Who's with me? Down with our tech overlords! Reject the lame grey shirts, brothers and sisters! Waste up to two whole minutes each morning and let your freak flag fly!

Thursday, November 6, 2014

Is Your Television Running?

I like running right when I get home from work. Well, I used to before daylight savings time turned 4 p.m. into midnight. Lousy farmers.

I was able to increase my mileage through the summer, even if it looked like I fell in a pool by the time I got home. Now the temperature is more pleasant, and I barely look sweaty at all when I return, and my shirt doesn't feel like chain mail clanking against my skin.

I have a running mix I play occasionally; it's full of '80s punk and hardcore where teenagers scream about Reagan and the cops, along with heaviness and screaming from all eras. I don't always use it, in fact now that running isn't so much of a chore, I'm more inclined to put the iPod on random and see what pops up.

The past few weeks, however, I've been playing Television's "Marquee Moon" at least once a run.

I'll pop it on after I've gone about two and a half miles, where the little aches and pains from the beginning have faded away and I've gone through Avondale with one of the parks on my left. The sun is starting to set, and I've seen other runners, old people walking dogs, and cats just hanging out on yards. The clouds are turning orange and purple and the 10 minute plus song is halfway over.

I'm feeling good - limber and relaxed with a sheen of sweat coating me and cooling me off. I start to think, "Hey, I could do this for hours. Maybe I should run a marathon. Or double marathons."

If I've timed it right, that whole chimey, intertwining guitar part at the end is building to a climax while the skies get brighter and more picturesque, and that bass line is reminding me not to go too fast, to sort of hang around and watch the skies. 

Plus, the thing's so long that it takes up a good portion of both my run and the sunset.

After that, I'm running back through Murray Hill in the dark, now listening to whatever else comes up, or maybe replaying it to get me back home.

It's funny that the song I now associate with nature and exercise and the awe-inspiring Florida sunset was probably written in some horrible filthy NYC junkie pad, but I guess you have to take your inspiration however you find it.

Friday, October 17, 2014

The Beast in Me

Occasionally while employing ancient Himalayan meditation techniques to probe the deepest recesses of my psyche to recall some funniness I can write up so you'll have something to use to waste time at work, I am struck by two blinding revelations.

One, I can write a mean run-on sentence.

And two, I was a terrible, shitty person during my adolescence.

I can take solace in the fact that most adolescents are terrible people, and for the most part, I didn't really hurt anyone.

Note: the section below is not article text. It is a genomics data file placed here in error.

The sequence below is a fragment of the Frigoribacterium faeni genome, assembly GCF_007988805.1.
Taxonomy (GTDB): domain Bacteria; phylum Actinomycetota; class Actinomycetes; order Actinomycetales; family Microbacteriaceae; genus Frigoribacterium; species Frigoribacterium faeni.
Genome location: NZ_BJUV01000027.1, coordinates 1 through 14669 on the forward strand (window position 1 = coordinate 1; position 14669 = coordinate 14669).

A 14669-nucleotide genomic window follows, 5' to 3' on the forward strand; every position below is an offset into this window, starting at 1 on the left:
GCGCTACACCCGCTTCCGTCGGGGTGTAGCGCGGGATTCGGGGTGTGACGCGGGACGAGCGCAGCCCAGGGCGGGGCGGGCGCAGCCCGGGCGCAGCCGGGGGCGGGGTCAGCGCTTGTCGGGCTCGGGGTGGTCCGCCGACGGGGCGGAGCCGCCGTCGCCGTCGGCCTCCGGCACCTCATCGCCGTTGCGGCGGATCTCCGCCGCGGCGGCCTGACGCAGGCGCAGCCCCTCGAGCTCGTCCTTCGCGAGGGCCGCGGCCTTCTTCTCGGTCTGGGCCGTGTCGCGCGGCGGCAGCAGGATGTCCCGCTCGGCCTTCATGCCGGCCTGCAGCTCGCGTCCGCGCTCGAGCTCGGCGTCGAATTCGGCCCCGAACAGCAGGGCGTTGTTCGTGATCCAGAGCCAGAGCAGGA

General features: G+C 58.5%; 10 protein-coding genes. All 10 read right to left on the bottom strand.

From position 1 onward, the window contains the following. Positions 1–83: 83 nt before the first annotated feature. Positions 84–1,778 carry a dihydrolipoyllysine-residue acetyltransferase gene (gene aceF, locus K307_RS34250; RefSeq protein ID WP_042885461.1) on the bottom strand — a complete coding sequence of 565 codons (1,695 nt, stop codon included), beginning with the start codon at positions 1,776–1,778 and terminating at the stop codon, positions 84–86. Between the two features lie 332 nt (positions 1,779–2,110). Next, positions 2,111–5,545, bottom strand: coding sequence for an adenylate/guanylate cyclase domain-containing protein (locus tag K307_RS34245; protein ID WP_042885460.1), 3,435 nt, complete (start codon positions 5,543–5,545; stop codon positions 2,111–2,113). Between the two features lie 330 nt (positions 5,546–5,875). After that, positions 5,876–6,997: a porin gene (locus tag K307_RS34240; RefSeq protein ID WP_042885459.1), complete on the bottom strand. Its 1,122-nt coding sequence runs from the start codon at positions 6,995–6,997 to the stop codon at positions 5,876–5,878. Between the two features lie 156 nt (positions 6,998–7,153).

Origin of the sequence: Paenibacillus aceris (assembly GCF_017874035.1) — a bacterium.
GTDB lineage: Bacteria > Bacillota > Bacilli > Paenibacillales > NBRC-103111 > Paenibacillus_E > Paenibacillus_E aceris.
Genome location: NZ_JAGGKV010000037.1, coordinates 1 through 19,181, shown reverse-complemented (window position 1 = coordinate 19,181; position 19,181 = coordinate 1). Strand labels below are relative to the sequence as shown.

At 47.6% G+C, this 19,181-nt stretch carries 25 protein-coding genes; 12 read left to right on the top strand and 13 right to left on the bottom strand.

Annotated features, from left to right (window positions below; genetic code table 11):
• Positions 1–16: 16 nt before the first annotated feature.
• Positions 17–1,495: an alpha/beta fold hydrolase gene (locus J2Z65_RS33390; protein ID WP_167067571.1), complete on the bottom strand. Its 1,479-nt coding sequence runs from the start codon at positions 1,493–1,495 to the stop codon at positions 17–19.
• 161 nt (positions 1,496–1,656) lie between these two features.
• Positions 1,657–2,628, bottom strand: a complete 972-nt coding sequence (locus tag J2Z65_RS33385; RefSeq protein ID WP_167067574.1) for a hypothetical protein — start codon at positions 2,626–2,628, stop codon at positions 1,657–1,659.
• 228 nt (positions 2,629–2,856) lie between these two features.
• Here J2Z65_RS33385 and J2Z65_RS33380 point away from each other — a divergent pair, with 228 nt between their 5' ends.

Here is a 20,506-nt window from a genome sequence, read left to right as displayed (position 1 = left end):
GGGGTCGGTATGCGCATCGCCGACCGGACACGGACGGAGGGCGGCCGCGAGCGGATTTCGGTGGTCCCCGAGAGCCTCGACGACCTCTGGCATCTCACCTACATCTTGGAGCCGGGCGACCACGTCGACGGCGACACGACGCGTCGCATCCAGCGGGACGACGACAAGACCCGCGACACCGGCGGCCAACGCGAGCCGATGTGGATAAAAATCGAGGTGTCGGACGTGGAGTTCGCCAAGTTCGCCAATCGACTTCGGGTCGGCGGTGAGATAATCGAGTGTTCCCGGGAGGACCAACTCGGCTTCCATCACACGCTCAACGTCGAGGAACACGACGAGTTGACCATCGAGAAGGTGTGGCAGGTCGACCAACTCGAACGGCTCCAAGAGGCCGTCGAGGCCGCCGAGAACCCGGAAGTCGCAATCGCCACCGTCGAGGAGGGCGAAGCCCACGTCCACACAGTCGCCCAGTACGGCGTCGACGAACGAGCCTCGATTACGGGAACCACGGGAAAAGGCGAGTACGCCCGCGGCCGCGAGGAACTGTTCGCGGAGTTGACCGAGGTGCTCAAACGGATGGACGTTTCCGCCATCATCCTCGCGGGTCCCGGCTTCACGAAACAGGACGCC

Also, I am now a responsible adult, a pillar of the community, and generally follow society's rules, even the stupider ones, and I feel my many years of law-abiding have overshadowed my crappy past.

But sometimes, like Nicolas Cage driving out of his way to gaze at convenience stores in Raising Arizona, I can sense the devil whispering on my shoulder, reminding me just how much fun it felt to commit stupid, pointless acts of badness.

Sure, there's the everyday daydream that you know you'd never actually do in a million years, like when you think about just how easy it would be to slip that bored security guard's gun out of  his holster and drive away with the bank truck parked in front of the grocery store and start a new life somewhere.

No, the recurring bad daydreams I have are more mundane but more easily realized if I don't rigorously guard my behavior. Most of these occur while driving, mostly because like Gary Numan, I feel safe in my car, and I know I can make a quick getaway after my funny.

Like if I'm driving somewhere, sort of bored and not really paying attention to the music or podcasts I'm playing, I think how hilarious it would be just to start flipping people off.

"Hey, check out that dude in the Affliction shirt and ugly tattoos waiting for a bus. I'll bet he'd lose his shit if I just gave him a big ol' grin and a bird."

"I wonder what would happen if I just stared at the person in the car next to me til they were forced to look over and I just busted out with a musical Little Richard-esque "Whooooooo" and upraised middle finger."

Or I'll look at a bag of trash in the seat next to me and ponder how funny it would be if I just opened the window and threw it all out behind me on the highway instead of taking it home to my trash can like a responsible citizen. Sure, I'd make a noble Native American shed a tear, but for some reason, just the thought of a bunch of trash bouncing down the highway starts cracking me up.